Daughters are Caregivers, Not Sons
I recently learned that daughters are twice as likely as sons to act as caregivers for their elderly parents. The study also showed that sons would reduce their caregiving efforts if they have sisters, and by contrast, women will increase their caregiving work if they have brother, as if to compensate for them.
Men don’t fail at caregiving—before they even try, they seem to presume it is a skill reserved for women. And women reinforce this assumption as well, by overcompensating if they do have brothers. And it unsettles me that our society has gone as far as to attach gender to such important traits as compassion.
Compassion is the only word I can think of that at least scratches the surface of the eye-opening work of caregivers. I am in awe of the women who extract fulfillment from interacting with those who cannot take care of themselves. Regardless of what age you are, when you lose your ability to take care of yourself, your dignity is inevitably at stake. Caregivers confront this vulnerability head-on, and I have seen it firsthand.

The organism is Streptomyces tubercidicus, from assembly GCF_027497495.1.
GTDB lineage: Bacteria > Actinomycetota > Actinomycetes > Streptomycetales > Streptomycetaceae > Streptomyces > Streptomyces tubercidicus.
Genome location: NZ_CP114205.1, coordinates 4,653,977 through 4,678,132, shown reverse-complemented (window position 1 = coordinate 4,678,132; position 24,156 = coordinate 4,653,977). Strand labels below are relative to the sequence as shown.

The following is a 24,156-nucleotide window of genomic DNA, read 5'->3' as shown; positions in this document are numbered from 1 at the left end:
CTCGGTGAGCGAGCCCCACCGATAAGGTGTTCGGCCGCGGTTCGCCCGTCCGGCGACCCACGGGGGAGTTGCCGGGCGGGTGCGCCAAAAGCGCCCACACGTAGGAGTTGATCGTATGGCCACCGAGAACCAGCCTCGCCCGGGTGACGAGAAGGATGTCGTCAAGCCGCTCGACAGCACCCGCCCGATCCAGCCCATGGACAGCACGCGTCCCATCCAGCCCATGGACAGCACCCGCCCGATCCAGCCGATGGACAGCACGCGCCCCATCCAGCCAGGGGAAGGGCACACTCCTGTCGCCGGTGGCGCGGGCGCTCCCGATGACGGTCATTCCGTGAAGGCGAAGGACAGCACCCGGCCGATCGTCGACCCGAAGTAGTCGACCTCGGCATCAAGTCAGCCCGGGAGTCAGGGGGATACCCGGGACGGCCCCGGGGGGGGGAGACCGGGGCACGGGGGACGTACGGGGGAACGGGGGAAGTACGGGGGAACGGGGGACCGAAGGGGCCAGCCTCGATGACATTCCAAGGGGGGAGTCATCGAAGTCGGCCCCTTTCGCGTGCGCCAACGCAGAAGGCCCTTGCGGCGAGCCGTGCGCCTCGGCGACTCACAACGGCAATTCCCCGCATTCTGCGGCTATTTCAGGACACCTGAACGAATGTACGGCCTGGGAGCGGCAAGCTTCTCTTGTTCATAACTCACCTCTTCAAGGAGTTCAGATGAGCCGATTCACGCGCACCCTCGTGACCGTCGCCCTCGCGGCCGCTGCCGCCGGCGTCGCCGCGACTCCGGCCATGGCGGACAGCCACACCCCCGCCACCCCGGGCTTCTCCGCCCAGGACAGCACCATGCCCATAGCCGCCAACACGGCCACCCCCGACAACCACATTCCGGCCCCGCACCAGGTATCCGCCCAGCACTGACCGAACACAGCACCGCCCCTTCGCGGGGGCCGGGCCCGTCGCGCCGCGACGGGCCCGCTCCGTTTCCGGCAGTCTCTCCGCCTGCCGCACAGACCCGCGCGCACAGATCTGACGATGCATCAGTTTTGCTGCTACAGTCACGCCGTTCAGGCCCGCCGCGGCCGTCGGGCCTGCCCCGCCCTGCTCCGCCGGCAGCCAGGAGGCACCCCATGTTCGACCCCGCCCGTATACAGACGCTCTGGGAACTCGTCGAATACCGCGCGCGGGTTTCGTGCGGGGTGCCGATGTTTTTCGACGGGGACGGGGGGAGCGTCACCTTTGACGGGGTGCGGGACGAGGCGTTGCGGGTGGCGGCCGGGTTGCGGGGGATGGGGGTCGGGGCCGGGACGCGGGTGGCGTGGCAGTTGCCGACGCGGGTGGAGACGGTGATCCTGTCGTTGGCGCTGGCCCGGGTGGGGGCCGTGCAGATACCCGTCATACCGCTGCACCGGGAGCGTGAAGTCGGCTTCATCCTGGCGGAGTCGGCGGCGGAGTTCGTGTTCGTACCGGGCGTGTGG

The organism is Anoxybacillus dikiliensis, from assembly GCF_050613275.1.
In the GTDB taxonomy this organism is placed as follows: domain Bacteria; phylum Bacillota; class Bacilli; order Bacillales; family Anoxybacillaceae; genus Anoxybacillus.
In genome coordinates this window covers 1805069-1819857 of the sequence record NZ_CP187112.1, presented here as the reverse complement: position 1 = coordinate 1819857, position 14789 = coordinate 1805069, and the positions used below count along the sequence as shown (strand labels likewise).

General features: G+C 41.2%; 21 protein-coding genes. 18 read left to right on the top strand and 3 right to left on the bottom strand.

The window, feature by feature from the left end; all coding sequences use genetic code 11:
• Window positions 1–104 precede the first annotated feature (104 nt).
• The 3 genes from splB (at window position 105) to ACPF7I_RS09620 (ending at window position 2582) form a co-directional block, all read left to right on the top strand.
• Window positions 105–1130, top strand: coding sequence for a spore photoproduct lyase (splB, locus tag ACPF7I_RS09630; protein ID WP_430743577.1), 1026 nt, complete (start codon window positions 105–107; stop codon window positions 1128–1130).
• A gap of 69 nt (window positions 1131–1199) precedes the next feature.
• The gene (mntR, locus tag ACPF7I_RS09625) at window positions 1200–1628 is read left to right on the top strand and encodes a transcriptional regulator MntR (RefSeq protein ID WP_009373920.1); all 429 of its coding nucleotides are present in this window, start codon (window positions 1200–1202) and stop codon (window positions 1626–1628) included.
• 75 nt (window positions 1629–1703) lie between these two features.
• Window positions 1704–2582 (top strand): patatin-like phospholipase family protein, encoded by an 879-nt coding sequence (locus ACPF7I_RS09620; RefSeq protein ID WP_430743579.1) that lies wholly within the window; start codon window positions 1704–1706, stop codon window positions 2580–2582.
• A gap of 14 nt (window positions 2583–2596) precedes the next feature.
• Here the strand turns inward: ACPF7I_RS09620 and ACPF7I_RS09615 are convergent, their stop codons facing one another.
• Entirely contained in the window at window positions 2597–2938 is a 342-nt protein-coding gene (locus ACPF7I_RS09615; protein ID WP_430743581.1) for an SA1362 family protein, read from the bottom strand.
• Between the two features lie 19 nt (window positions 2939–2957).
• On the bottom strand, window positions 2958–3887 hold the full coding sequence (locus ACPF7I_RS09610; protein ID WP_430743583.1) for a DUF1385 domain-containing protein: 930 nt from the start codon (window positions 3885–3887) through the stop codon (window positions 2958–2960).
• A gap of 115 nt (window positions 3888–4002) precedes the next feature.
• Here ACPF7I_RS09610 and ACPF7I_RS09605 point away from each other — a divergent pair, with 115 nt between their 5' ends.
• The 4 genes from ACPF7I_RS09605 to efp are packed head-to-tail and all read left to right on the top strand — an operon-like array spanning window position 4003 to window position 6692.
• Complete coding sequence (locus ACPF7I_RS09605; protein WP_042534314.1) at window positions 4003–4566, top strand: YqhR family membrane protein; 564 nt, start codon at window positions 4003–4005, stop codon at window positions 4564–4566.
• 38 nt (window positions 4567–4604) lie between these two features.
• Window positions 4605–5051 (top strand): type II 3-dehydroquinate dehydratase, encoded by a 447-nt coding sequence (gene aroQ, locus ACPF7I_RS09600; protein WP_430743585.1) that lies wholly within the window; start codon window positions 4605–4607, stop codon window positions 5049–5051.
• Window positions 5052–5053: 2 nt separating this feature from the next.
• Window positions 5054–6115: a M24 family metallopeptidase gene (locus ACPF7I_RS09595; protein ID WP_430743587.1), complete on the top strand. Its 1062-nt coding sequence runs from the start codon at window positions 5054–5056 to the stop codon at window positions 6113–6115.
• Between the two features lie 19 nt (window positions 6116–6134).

When my grandfather locked one caregiver out of his house, she found humor in the situation-- in fact, even years later we can still laugh about it. Years after his diagnosis, when my entire family would stand awkwardly in his nursing home room, and he would need to go to the bathroom, they would take care of it without blinking an eye. They didn’t feel uncomfortable, so neither did we.
When his eyes looked lifeless, blank holes, and repeatedly calling his name did not make him stir, they were able to instill energy in him. They couldn’t make him remember us, or talk to us, but they could make him smile and laugh and sing. They were emblems of human connection, capable of effortlessly molding new mediums of communication. To be able to get through to someone—I learned, is an invaluable trait. It is the ability, I think, to see and promote humanity as a transcendent force—one that inherently transcends age, race, illness, weaknesses, and more.